From what I’ve read anything over 50 calories is a fast buster. I may have read that from Dr. Fung but I can’t say for sure.

I have wacky hormones so I feel your pain. Its hard when tour body is working against you. :rage:

Autophagy has lots of benefits beyond fat loss, too.

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(ChristinaM) #6

This makes sense. I watched some youtube video hawking microgreen powder that mentioned avoiding low-fat meat to reduce insulin response, which is why I was curious.

Somehow I am up 1 lb. after IF since Thursday/Friday (cheating with rosé wine on Saturday only). I am going to HOPE this is just water and power on. Probably need to hold back more on carbs.

Adulting is so overrated :slight_smile:

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(Kathy S. ) #7

I do a form of IF, I’m not a strict follower, but I do know a lot about it.

I’m a big proponent of fasting and highly recommend it. I don’t know how well this statement is going to go over on a foodie forum. :slight_smile:

I’ve lost a net weight of 50 lbs (I was overweight before). I like fasting better than IF.

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(ChristinaM) #8

That’s impressive! Any tips?

How do you distinguish the two?

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(Dave Skolnick) #9

Jeepers. Another boutique diet. The science is simple. If you burn more calories than you consume you will lose weight. If you eat more than you burn you will gain weight. Unless you have a medically diagnosed problem (which can be treated with medication) you’re just looking for an easy out. Losing weight on a long term sustainable basis is about calorie management. Eat less. Exercise more. See your doctor. Get help.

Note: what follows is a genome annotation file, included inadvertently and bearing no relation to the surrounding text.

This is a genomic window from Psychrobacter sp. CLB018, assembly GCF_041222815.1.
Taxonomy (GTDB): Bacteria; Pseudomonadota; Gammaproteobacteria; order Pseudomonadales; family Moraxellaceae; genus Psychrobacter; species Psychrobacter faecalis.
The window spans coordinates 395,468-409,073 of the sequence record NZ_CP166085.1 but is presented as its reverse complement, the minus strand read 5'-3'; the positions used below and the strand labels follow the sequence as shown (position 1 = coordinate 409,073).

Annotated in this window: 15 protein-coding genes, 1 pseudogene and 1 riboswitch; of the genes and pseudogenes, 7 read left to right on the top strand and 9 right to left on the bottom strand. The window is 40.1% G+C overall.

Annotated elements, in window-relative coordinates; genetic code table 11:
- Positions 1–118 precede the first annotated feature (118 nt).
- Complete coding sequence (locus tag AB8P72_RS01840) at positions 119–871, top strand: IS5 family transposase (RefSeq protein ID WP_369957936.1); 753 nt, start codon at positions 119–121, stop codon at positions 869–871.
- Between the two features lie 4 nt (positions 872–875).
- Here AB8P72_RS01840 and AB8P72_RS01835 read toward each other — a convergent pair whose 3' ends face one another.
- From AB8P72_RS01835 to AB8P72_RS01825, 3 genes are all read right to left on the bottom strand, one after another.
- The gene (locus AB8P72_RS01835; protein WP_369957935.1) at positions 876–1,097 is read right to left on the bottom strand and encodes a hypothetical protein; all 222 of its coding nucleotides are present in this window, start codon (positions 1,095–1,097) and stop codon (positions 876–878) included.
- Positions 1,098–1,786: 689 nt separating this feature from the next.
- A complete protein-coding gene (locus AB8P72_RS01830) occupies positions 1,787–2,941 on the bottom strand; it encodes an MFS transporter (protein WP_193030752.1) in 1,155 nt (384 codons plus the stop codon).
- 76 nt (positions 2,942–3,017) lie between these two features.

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(Natascha) #10

Reallllly helpful post.

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(Kathy S. ) #11

This article explains it better than I ever could

I have controversial views about dieting and controversial usually ends in heated arguments. But my theory is fasting is good, it is more beneficial than calorie counting and it’s easier.

However, as with everything, moderation is key and there are precautions to take before going on a long fast, the most obvious being potassium/magnesium deficit, which you will feel keenly if you don’t monitor it. Reddit has an active fasting community with a wealth of up-to-date information.
https://www.reddit.com/r/fasting/

They even have a community for intermittent fasting, but I don’t know much about it.
https://www.reddit.com/r/intermittentfasting/

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(ChristinaM) #12